Documents such as ISO 31000:2009, discussed in an earlier blog post, present a good example or framework for improving organizational effectiveness and performance. Frameworks such as these are meant to be general so that individual organizations can tailor them to specific needs.
When applying a new method, approach, or system, organizations must consider numerous things in developing an implementation/integration strategy that will bring the initiative to life. One of the challenges organizations face in doing so is participation. In the management and organizational sciences, volumes are written about this subject. Some of the key points that reoccur include: Read More
Many EHS professionals are familiar with the International Organization for Standardization (ISO), due to its widely known management systems, ISO 9001 and 14001. Over the past five years, ISO has begun to extend its services more explicitly into the area of risk management—its first two management systems (9001 and 14001) are essentially risk management tools.
This past November, ISO published a generic standard on risk management that provides guidelines that can be used in a wide range of settings. ISO states that “31000:2009 can be applied throughout the life of an organization, and to a wide range of activities, including strategies and decisions, operations, processes, functions, projects, products, services and assets; and that it can be applied to any type of risk, whatever its nature, whether having positive or negative consequences.” Read More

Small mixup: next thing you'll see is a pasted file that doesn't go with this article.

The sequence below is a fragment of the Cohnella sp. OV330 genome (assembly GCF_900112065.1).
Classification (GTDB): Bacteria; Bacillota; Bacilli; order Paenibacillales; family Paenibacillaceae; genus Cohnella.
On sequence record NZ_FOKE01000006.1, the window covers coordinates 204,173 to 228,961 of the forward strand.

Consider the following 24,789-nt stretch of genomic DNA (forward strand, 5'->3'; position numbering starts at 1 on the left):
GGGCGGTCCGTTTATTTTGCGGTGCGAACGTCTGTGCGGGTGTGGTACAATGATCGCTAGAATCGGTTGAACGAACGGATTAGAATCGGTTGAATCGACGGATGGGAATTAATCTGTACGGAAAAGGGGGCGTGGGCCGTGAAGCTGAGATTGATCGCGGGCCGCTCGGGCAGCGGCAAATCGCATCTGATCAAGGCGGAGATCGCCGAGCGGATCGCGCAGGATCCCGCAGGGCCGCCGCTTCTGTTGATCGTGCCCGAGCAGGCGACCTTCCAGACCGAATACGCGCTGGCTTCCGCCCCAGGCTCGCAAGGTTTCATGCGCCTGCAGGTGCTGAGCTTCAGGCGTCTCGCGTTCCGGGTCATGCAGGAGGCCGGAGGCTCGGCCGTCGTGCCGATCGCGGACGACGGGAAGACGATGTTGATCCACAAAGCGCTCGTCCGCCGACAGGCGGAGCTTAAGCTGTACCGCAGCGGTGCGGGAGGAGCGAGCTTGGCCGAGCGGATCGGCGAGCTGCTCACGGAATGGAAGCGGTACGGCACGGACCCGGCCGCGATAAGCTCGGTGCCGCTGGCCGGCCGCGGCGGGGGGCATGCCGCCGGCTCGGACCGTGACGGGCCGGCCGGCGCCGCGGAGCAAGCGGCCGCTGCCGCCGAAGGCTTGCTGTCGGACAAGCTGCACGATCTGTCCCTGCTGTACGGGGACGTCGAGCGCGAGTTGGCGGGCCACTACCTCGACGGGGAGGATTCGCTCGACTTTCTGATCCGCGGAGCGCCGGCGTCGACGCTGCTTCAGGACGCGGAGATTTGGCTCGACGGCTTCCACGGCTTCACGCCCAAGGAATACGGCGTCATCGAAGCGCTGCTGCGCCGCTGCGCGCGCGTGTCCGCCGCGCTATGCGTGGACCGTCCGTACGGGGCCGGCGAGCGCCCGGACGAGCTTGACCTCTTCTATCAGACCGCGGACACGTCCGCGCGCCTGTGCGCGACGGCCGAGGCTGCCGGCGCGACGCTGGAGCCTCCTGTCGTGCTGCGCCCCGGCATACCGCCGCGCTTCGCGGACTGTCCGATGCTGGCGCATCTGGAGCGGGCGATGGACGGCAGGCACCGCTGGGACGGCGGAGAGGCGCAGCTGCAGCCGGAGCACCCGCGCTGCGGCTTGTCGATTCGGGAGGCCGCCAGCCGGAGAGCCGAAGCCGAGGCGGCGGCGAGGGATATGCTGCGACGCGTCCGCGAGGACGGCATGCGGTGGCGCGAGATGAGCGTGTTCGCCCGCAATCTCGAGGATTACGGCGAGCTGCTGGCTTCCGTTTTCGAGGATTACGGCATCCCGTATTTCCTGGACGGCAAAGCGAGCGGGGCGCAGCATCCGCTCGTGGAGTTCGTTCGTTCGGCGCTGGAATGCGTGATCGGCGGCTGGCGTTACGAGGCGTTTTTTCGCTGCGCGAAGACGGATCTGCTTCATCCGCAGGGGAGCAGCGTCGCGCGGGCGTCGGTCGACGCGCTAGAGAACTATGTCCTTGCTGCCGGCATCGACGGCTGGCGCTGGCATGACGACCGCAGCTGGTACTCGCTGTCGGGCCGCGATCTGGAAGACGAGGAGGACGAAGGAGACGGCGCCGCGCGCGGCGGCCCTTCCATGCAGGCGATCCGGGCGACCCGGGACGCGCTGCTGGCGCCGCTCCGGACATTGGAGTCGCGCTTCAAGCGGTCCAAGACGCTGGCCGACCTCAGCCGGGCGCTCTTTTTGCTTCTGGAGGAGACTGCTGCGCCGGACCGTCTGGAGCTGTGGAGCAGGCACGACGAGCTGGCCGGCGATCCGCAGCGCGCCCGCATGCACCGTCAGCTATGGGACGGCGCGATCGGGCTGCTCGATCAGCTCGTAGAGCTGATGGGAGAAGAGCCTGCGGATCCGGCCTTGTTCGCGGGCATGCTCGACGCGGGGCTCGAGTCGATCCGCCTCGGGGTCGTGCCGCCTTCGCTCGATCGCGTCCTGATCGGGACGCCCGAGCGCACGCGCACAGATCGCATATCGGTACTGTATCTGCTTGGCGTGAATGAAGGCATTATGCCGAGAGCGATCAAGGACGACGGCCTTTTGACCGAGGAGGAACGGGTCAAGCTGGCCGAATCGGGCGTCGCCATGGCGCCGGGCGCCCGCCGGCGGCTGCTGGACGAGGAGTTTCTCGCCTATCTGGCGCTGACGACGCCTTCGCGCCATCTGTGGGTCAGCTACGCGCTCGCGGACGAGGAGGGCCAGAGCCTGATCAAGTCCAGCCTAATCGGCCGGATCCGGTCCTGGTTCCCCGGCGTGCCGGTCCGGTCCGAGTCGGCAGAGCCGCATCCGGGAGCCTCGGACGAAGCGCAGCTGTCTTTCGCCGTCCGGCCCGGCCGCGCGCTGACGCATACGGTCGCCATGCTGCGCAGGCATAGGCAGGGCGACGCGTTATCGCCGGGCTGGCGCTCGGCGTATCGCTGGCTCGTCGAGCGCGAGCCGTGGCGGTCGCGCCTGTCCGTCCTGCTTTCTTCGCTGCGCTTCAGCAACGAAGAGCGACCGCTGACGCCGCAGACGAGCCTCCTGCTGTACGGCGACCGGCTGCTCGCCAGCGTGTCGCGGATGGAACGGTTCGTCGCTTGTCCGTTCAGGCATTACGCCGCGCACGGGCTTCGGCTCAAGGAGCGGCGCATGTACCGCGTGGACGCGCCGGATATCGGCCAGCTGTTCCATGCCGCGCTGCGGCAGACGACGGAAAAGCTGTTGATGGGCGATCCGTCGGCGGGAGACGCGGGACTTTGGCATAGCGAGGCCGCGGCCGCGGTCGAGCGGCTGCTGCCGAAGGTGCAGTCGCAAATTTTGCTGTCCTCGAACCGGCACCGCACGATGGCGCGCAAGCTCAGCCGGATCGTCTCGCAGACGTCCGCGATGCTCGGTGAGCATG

Over the past several years, I have been working on an EHS organizational management model and methodology that provides organizations with a way to bring innovation and fresh thinking to its Environmental Health and Safety (EHS) function. Some of these ideas have been presented in email newsletters and white papers, including ways to integrate the EHS function within itself as well as within the organization.
Central to this work have been ways to elevate EHS thinking as a driver in business strategy for competitive advantage, take EHS performance to zero or near zero, and empower EHS professionals as leaders in their organizations. I was excited when I first learned of and read Green to Gold, as it reinforced and validated much of this work. Read More
In their presentation at the 18th Annual Pegasus Conference, Peter Senge and Betty Sue Flowers spoke about leadership and the role that story and myth play in guiding leaders. Leadership, they argued, is about the future—the story that is created and communicated.
Oftentimes, leaders don’t think that they can alter the story. Senge and Flowers, however, disagree. At every moment, they said, we have the power to create a new story. In fact, the ability to do this is an essential leadership trait. They suggested that one way to create a compelling storyline is to develop plots based on a “purpose to learn,” as opposed to “victim-based” plots. Read More